We do not hold that diversity and amount in controversy were necessary to confer jurisdiction under 9, but only note that in this case they were present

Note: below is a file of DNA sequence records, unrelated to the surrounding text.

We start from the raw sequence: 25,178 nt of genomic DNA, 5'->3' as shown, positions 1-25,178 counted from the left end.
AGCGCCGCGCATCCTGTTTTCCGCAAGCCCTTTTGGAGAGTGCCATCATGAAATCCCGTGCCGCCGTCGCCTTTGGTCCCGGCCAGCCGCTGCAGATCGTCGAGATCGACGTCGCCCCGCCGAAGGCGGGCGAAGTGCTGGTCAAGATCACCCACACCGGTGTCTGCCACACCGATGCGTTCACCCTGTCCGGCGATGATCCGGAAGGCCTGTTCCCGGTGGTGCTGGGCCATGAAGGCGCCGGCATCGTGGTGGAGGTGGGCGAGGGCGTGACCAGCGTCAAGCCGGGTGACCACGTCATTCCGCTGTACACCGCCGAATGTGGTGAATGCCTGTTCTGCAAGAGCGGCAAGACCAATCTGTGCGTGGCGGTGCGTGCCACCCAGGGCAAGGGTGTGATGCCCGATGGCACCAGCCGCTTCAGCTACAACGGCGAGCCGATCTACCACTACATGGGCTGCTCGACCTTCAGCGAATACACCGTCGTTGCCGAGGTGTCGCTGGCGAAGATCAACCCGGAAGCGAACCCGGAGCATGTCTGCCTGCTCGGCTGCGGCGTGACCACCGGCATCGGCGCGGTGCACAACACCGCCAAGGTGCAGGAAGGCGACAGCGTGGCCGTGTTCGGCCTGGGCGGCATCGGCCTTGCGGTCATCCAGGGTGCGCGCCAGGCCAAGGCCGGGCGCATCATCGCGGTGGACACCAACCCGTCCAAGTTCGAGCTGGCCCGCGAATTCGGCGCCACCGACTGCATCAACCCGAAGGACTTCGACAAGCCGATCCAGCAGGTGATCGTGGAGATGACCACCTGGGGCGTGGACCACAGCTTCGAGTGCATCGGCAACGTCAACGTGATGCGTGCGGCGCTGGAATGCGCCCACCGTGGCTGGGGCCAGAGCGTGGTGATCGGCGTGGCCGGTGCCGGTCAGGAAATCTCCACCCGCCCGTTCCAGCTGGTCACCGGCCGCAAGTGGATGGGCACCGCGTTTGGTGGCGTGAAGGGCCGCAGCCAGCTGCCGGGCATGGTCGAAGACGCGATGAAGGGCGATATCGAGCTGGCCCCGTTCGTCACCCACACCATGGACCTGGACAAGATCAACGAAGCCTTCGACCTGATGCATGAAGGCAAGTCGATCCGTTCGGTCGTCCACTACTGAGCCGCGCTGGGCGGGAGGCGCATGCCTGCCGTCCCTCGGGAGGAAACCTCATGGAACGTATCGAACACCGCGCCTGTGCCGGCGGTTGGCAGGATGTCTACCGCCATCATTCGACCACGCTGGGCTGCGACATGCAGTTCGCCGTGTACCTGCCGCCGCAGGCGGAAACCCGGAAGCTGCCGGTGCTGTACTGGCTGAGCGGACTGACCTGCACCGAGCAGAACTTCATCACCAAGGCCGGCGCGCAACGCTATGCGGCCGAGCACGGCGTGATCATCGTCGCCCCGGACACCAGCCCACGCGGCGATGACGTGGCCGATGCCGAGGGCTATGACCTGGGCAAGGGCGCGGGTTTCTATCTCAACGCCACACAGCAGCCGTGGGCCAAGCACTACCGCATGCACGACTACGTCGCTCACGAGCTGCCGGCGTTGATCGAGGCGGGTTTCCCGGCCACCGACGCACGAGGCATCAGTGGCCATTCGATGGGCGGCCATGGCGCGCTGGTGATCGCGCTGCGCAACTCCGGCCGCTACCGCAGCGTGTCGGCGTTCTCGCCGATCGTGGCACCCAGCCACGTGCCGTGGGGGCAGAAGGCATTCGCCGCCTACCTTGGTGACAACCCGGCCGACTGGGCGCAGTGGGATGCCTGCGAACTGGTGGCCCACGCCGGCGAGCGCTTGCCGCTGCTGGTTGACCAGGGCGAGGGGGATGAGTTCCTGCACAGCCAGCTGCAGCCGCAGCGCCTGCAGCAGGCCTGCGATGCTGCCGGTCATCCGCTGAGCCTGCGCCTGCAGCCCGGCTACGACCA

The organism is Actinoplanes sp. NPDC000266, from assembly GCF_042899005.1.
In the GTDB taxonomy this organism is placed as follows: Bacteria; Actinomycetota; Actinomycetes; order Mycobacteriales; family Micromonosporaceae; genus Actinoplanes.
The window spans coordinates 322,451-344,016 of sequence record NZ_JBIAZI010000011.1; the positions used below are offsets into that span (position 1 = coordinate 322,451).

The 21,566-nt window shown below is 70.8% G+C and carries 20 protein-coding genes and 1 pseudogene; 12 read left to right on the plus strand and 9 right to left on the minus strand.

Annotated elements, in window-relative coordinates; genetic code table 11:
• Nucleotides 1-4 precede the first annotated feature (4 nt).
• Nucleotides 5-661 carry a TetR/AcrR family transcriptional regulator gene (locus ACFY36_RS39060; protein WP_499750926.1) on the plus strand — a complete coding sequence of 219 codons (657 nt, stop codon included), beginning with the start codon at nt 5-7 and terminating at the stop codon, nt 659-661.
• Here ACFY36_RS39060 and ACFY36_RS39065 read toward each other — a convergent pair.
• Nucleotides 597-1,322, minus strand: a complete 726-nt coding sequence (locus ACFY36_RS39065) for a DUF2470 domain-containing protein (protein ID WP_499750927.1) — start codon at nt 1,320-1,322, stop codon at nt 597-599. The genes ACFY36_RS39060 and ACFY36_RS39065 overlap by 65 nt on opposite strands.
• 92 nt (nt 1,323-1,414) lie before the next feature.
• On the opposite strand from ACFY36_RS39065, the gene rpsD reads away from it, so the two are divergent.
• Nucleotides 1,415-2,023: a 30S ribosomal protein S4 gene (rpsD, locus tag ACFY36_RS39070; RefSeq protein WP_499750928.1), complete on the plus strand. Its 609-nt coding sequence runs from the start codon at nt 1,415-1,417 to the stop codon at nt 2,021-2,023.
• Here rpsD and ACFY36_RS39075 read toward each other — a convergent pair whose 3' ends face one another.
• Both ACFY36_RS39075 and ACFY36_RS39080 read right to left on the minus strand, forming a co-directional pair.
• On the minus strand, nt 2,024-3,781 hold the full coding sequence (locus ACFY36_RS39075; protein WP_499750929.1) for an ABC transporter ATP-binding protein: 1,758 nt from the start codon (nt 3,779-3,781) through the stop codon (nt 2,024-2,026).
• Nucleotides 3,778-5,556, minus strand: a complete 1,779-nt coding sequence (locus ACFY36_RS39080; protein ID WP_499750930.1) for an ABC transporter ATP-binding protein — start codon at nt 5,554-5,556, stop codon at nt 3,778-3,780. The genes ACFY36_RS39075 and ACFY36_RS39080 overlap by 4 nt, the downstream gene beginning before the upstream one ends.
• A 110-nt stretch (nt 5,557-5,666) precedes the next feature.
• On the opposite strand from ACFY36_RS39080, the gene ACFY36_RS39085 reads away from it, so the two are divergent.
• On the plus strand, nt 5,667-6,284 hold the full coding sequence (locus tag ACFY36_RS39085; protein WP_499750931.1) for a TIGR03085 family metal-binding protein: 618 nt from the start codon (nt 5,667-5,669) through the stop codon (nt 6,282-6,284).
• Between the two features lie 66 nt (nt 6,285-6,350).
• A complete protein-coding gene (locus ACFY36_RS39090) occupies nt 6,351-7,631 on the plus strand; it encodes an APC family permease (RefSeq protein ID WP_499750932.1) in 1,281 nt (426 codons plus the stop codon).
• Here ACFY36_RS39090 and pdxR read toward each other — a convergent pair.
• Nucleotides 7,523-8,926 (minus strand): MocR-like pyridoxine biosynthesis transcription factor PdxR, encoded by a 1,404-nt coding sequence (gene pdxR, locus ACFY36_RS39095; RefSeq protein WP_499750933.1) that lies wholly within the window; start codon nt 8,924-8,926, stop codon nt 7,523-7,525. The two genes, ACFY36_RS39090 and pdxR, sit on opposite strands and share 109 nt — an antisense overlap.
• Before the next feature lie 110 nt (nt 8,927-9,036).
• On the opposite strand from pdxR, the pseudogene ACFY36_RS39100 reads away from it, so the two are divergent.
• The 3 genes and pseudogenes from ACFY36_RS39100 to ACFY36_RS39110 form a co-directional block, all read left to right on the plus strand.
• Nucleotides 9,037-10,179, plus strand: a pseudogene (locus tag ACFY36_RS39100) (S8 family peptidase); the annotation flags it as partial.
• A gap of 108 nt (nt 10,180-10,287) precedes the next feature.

See Southeastern Enameling Corp. v. General Bronze Corp., 434 F.2d 330 (C.A.5 1970), in which we held that an order granting a stay pending arbitration was analogous to an injunction order and hence appealable under 28 U.S. 1292(a)(1) (1970). The same rationale applies to orders compelling arbitration. In fact, if anything it applies with additional force in the case of such orders. Compare New England Power Co. v. Asiatic Petroleum Corp., 456 F.2d 183 (C.A.1 1972), in which the First Circuit, unlike this circuit, held a stay order nonappealable yet stated that an order compelling arbitration is appealable